Feline arthritis is common among older cats. It causes joints to be swollen and painful, which makes it difficult for your cat to move around normally. Unfortunately, arthritis is an incurable condition, but there are things you can do to make your cat more comfortable. Read on to find out all you need to know about feline arthritis, its signs and symptoms, and available treatments.
Signs And Symptoms Of Arthritis In Cats
Studies into X-rays of older cats show that it is common for them to suffer from feline arthritis. The most common form is called osteoarthritis. This is a degenerative joint disease that causes damage to cartilage and the formation of bone spurs in the joint. As a result, the joint doesn’t move as smoothly as it’s supposed to. This type of chronic pain or discomfort can severely decrease your cat’s quality of life.
The symptoms of feline arthritis aren’t always obvious. Cats tend to hide it when they are in pain, because they don’t want to show their vulnerability to any rivals or predators. It is key that you monitor your cat’s habits, especially as she gets older.
Even the slightest change in how she sits, eats, plays, sleeps or goes to the bathroom can be a sign of trouble. If you suspect that your cat is becoming arthritic, please take her to the vet, as symptoms are bound to get worse over time. To help you assess your cat, we list the most common symptoms of feline arthritis.
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Stiff and swollen joints
Arthritis can affect all joints in your cat’s body. However, the first symptoms are usually seen in elbows, knees, hips and spine. Your cat may stick her back legs out from under her when she sits, because bending the knee gives her pain. She might squirm or complain when you pick her up or touch her lower back. She might get worn out quickly from play or always roll onto her back and swat at a toy, instead of jumping up and catching it. Another thing that I personally noticed in my senior cat was that she started excessively grooming her back legs, as if to lick the pain away.
Cats with arthritis tend to move around less to avoid pain. Chronic pain is also really exhausting, so your feline may start sleeping more than before. An average cat sleeps about 12 to 16 hours a day. Older cats need a bit more sleep, up to 20 hours a day.
Discomfort when being handled
Just like simple movement, being picked up and handled can be painful for your arthritic cat as well. If the pain is really bad, or you tend to pick her up a lot, it can get to a point where it triggers her fight or flight response. She could get aggressive and swipe at you or simply run away as you approach her.
Litter box problems
Stepping in and out of the litter box may become too much for a cat with arthritis. If your cat suddenly starts leaving you presents on the floor, it might be because it’s just too painful for her to step over the side.
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A cat with arthritis can have trouble grooming herself properly. The stiffness of her joints won’t allow her to reach areas on her back. This will leave patches that look a bit matte or greasy. You can help your cat keep clean using a damp wash cloth. Just run it across her back and sides a couple of times as if you are petting her. After giving your cat a wash, gently brush out her coat using a pet brush.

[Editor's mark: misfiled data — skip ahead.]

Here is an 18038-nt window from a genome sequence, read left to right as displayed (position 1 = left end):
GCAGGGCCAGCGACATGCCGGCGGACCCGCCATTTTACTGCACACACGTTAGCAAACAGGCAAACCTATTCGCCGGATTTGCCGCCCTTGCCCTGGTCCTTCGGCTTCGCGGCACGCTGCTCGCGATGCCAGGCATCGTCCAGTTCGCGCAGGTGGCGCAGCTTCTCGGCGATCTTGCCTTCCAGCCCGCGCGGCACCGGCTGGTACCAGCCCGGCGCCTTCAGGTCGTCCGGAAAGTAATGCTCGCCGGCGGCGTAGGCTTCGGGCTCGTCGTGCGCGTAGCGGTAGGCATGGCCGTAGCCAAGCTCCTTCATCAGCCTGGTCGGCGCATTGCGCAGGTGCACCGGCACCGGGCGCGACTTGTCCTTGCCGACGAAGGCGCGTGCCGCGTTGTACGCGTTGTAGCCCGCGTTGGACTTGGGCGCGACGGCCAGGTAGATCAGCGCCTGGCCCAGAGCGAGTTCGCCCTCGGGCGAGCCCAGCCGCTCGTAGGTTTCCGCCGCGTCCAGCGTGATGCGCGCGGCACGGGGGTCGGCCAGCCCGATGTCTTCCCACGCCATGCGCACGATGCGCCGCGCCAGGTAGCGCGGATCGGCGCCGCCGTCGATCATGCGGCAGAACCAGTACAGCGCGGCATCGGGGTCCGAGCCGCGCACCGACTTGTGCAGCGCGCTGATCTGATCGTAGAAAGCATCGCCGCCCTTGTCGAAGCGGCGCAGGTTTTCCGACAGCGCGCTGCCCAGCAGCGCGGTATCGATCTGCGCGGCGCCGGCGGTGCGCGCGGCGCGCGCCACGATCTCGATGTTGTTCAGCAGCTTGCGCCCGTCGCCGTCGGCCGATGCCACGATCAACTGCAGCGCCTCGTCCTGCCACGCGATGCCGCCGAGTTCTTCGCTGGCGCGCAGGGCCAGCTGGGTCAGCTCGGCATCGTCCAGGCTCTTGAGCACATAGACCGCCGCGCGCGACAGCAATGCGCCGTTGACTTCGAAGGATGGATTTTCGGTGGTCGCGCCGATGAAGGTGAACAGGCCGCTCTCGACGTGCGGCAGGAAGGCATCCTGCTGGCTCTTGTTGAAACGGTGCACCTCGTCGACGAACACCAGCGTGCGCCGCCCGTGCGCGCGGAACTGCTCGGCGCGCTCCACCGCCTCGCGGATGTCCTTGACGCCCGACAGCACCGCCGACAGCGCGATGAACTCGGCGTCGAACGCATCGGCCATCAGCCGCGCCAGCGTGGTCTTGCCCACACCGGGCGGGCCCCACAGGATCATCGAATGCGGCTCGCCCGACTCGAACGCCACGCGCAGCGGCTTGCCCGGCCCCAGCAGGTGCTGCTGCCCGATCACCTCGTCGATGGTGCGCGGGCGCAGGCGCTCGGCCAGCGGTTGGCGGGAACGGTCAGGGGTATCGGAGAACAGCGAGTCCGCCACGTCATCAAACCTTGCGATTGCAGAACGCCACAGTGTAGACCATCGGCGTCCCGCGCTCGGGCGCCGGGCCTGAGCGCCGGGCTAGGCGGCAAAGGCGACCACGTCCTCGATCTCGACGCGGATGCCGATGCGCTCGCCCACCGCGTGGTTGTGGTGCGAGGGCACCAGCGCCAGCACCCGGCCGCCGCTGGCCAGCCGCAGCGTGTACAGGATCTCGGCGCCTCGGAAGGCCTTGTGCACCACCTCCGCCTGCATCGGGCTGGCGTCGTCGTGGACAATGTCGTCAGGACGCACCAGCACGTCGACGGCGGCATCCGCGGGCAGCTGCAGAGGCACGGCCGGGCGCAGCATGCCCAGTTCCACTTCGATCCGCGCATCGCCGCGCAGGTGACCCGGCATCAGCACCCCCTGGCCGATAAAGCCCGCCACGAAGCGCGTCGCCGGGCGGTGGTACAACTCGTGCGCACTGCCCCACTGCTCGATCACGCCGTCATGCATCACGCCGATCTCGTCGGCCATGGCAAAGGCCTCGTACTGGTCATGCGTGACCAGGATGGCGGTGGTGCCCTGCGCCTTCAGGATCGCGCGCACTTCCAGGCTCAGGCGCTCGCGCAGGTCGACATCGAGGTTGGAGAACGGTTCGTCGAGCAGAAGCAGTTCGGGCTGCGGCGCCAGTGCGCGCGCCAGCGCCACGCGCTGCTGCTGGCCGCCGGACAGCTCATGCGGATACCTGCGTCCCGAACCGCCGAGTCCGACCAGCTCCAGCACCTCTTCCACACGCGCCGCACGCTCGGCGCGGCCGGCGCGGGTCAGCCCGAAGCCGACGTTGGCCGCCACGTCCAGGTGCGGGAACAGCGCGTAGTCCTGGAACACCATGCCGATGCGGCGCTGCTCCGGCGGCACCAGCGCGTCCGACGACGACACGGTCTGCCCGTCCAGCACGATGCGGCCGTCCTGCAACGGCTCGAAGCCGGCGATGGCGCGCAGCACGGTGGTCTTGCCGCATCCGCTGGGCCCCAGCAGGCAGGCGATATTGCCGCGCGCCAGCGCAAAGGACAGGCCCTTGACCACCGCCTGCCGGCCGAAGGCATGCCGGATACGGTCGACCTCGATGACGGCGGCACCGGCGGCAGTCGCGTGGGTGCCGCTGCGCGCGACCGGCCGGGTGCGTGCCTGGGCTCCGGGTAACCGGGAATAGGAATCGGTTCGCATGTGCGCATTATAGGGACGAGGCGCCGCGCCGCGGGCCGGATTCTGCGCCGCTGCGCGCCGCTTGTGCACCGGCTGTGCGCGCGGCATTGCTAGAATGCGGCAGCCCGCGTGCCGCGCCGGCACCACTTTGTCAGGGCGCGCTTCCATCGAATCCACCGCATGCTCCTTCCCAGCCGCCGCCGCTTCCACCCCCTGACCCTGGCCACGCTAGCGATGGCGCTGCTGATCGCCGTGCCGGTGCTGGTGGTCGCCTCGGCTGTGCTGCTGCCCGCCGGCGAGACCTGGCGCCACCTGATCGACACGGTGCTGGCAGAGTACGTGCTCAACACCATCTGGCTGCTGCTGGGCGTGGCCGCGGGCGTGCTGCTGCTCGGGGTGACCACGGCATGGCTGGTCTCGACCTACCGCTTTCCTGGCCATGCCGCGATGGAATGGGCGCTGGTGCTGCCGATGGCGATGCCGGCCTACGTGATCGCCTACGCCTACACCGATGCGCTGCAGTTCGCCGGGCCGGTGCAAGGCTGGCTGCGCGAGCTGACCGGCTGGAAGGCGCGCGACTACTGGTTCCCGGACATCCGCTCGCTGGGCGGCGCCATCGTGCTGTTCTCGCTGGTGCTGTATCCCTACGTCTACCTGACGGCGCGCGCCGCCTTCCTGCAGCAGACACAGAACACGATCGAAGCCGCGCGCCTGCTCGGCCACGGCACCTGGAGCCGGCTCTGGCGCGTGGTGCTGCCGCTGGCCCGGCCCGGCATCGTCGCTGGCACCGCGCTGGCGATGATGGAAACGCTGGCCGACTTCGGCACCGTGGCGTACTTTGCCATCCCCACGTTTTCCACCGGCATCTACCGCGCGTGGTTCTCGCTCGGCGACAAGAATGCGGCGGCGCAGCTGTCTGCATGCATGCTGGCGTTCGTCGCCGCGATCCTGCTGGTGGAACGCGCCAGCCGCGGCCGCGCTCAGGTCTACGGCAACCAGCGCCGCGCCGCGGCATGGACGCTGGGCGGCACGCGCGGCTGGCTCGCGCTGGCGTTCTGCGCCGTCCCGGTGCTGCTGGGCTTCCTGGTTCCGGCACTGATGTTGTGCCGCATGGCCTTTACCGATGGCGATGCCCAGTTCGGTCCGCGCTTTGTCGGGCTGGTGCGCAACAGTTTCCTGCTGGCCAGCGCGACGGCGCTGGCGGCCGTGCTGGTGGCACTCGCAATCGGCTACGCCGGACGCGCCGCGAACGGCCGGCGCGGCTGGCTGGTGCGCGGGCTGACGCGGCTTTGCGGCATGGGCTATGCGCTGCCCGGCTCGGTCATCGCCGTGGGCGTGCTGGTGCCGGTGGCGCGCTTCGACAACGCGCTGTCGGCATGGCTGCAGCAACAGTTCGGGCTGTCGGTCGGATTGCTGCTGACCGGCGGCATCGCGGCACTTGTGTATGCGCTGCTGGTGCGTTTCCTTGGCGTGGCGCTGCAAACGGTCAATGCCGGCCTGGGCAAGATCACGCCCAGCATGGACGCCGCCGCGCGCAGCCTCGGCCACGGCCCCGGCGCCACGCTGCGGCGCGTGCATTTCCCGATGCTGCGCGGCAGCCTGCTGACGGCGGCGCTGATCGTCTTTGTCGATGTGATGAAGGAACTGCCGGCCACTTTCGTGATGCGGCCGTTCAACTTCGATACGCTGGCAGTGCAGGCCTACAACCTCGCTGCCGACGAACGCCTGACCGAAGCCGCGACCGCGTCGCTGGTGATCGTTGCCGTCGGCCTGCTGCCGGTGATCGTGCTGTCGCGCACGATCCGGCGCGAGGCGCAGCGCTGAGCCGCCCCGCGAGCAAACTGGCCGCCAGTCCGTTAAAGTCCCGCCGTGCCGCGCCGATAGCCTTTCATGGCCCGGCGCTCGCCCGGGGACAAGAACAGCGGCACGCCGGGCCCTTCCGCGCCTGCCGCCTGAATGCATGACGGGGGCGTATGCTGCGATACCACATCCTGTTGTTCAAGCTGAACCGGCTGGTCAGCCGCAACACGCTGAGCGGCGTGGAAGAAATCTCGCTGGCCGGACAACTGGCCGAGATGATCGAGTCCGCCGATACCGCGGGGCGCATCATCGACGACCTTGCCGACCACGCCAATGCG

Hesitant to run, jump or climb stairs
These activities all put extra strain on your kitty’s already aching joints. If your cat starts spending most of her time on the floor instead of happily exploring the heights available to her, there is a good chance that she indeed has arthritis.
Causes Of Feline Arthritis
Arthritis is an illness commonly found in older cats. Studies show that up to 90% of felines past the age of 12 show signs of arthritic joints. I recommend taking your senior cat for regular vet visits to help early detection and treatment of any illness, including arthritis.
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A physical injury or dislocation of the joint can compromise the cartilage and set your cat on the path towards arthritis, regardless of her age.
Similar to injuries, untreated infections can damage both the cartilage and surrounding tissue. If your cat’s joints feel slightly warmer to the touch than the rest of her body, it’s time for a trip to the vet.
Overweight cats are at a high risk of developing arthritis. The extra weight she carries around literally puts a heavy load on your cat’s joints. The increased pain will most likely result in lethargy, making it even more difficult for her to keep up her fitness.
Immune Mediated Polyarthritis (IMPA) is a disease of the immune system that causes inflammation in your cat’s joints. IMPA is often accompanied by fever, on top of other symptoms.
Cancerous arthritis is a form of arthritis where a tumor forms around the bone in the joint. Your vet will diagnose this disease through X-rays.
Arthritis can be hereditary. Some breeds of cat, like Maine Coons, Scottish Folds, Burmese and Abyssinians, are also more prone to developing arthritis than others.
Treatments For Feline Arthritis
If your feline has been diagnosed with arthritis, there are several things you can do to increase her quality of life. Unfortunately, there is no cure, but you can manage symptoms to give your cat more comfort and a better life expectancy.
Prescription pain medication
Your vet will likely prescribe an anti-inflammatory pain medication, such as Metacam. Depending on the severity of your cat’s arthritis she may have to be on this medication every day for the rest of her life.
Cartilage rebuilding injections
Your vet may also prescribe Adequan, which is a Disease Modifying Osteoarthritis Drug. It is FDA-approved only for dogs and horses, though some vets use it for cats as well. Adequan works to both lubricate the joints and repair damaged cartilage.